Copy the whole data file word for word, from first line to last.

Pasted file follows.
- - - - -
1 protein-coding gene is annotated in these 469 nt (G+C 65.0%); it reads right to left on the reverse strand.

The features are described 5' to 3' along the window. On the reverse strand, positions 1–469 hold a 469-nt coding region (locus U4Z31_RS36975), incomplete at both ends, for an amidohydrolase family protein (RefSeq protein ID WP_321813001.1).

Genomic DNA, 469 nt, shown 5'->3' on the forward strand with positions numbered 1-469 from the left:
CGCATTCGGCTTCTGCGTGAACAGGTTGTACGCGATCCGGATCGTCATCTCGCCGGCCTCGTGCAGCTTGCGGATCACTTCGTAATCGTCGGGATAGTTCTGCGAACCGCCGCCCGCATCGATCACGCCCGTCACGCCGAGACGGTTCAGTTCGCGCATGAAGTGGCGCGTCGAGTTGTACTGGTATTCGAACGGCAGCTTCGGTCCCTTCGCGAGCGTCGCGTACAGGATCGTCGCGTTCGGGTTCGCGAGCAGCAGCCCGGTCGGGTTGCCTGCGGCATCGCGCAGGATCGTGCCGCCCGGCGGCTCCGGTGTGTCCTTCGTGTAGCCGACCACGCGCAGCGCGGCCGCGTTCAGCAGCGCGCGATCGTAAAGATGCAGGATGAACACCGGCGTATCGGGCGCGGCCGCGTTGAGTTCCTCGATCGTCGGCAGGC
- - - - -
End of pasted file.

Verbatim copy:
1 protein-coding gene is annotated in these 469 nt (G+C 65.0%); it reads right to left on the reverse strand.

The features are described 5' to 3' along the window. On the reverse strand, positions 1–469 hold a 469-nt coding region (locus U4Z31_RS36975), incomplete at both ends, for an amidohydrolase family protein (RefSeq protein ID WP_321813001.1).

Genomic DNA, 469 nt, shown 5'->3' on the forward strand with positions numbered 1-469 from the left:
CGCATTCGGCTTCTGCGTGAACAGGTTGTACGCGATCCGGATCGTCATCTCGCCGGCCTCGTGCAGCTTGCGGATCACTTCGTAATCGTCGGGATAGTTCTGCGAACCGCCGCCCGCATCGATCACGCCCGTCACGCCGAGACGGTTCAGTTCGCGCATGAAGTGGCGCGTCGAGTTGTACTGGTATTCGAACGGCAGCTTCGGTCCCTTCGCGAGCGTCGCGTACAGGATCGTCGCGTTCGGGTTCGCGAGCAGCAGCCCGGTCGGGTTGCCTGCGGCATCGCGCAGGATCGTGCCGCCCGGCGGCTCCGGTGTGTCCTTCGTGTAGCCGACCACGCGCAGCGCGGCCGCGTTCAGCAGCGCGCGATCGTAAAGATGCAGGATGAACACCGGCGTATCGGGCGCGGCCGCGTTGAGTTCCTCGATCGTCGGCAGGC